Jerry Moffatt once said, “he who has the most fun wins.” I couldn’t agree more, and my thoughts on the topic are always trying return to this simple fact. And for the record, I end the book with a thought on joy.
What do you think are the greatest antagonistic forces bouldering faces today? Do you think the sport is heading in the right direction? What will save it?
What I don’t want to do is to try and speak for the sport, but rather provide a vision. I guess I do try to remind readers of what bouldering could have become. While there are plenty of issues related to bouldering’s growth—access, trash, keeping on trails—my main energies are towards the boulderer, not necessarily towards the industry. And I do think you can separate the two. The “cult of difficulty” is always problematic, as if those doing a sport the hardest are doing it most correctly.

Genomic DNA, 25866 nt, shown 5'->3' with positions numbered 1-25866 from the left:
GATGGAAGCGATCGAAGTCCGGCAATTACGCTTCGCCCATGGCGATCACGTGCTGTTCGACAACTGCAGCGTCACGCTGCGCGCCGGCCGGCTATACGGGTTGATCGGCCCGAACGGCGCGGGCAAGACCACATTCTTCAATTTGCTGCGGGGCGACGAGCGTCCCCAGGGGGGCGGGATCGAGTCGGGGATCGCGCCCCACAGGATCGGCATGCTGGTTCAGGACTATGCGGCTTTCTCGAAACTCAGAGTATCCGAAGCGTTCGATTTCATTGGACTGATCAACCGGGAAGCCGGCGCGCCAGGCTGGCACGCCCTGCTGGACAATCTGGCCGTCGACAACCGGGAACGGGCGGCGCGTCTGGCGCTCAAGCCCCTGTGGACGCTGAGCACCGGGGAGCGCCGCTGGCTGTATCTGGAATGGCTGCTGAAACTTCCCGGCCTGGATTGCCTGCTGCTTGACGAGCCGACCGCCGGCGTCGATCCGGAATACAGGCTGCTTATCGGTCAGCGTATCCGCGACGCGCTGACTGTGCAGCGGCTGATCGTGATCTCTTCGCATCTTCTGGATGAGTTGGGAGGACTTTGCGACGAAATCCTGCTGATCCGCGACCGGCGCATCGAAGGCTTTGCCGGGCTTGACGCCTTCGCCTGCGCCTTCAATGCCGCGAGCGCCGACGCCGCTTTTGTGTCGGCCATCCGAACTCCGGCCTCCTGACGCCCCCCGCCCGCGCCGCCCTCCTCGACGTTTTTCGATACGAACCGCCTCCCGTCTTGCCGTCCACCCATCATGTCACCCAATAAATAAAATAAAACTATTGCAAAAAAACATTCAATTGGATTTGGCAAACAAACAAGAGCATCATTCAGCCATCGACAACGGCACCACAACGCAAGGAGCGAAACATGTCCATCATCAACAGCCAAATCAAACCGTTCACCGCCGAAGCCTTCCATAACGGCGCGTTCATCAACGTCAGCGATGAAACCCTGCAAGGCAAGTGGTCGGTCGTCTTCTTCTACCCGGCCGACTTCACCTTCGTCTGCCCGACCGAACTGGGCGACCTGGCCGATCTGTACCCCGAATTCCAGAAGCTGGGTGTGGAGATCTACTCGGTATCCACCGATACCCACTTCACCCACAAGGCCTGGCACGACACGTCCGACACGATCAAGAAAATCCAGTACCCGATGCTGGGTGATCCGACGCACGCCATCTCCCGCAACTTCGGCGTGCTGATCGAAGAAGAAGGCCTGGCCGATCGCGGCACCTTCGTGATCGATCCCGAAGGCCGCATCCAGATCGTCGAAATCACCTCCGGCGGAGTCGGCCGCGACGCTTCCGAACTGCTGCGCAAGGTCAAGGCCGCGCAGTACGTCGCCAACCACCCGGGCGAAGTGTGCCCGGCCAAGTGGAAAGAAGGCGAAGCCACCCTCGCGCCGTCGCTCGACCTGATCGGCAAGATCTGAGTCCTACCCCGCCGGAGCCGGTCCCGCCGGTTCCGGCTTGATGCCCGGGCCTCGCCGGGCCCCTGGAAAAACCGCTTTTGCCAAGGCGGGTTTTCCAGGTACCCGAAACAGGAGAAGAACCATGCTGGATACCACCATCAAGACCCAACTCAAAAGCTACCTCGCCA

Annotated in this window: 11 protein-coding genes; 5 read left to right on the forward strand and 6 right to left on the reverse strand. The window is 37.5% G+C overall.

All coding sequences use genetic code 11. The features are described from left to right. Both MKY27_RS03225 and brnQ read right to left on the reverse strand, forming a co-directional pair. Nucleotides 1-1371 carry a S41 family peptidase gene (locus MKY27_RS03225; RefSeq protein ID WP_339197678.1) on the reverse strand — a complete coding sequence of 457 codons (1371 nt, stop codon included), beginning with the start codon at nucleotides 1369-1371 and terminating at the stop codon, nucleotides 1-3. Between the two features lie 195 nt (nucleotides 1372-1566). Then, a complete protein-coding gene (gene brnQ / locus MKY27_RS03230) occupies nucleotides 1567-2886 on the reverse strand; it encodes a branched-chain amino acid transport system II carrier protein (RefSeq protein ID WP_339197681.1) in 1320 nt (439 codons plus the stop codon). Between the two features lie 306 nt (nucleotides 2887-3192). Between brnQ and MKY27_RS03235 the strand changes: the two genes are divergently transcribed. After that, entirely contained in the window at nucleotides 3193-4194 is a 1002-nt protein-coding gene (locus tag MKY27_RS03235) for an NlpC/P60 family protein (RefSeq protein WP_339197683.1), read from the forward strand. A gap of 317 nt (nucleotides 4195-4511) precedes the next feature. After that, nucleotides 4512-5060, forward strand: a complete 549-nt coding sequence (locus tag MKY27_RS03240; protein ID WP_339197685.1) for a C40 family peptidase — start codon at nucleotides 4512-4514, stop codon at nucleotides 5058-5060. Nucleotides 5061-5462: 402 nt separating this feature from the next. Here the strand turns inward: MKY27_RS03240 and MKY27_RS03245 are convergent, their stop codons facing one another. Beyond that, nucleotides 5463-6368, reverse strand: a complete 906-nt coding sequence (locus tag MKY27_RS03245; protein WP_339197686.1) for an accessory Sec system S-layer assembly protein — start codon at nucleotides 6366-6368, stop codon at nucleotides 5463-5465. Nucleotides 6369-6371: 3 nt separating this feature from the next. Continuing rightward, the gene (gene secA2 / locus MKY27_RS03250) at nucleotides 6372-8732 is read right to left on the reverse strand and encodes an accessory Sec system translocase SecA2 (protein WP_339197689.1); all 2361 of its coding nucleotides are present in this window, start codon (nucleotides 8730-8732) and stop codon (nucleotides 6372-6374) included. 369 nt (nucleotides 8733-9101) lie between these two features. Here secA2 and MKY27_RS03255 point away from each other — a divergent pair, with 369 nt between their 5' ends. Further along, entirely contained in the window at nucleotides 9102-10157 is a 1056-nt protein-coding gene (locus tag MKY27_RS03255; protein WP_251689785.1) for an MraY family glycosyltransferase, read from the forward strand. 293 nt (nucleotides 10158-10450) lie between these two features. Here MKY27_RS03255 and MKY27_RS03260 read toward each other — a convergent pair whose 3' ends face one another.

Now, don’t get me wrong, I’m going to be 65 years old one day and still think I can send V12. I’ll be going from my old-man walker to the campus board and I’ll be the first person in history to die from campus board related injuries. I want to climb as hard as possible for as long as possible, but joy must always come first. Motivations have to be pure. What I think is ironic, and what I think inhabits the book like a ghost, is the idea that when you alter your priorities and make the embodiment of movement primary and difficulty secondary, you actually climb harder. All this of course is in addition to the usual lot of strength training. Going for difficulty alone is reckless for a sport that rewards patience, grace, adaptation and thoughtful movement.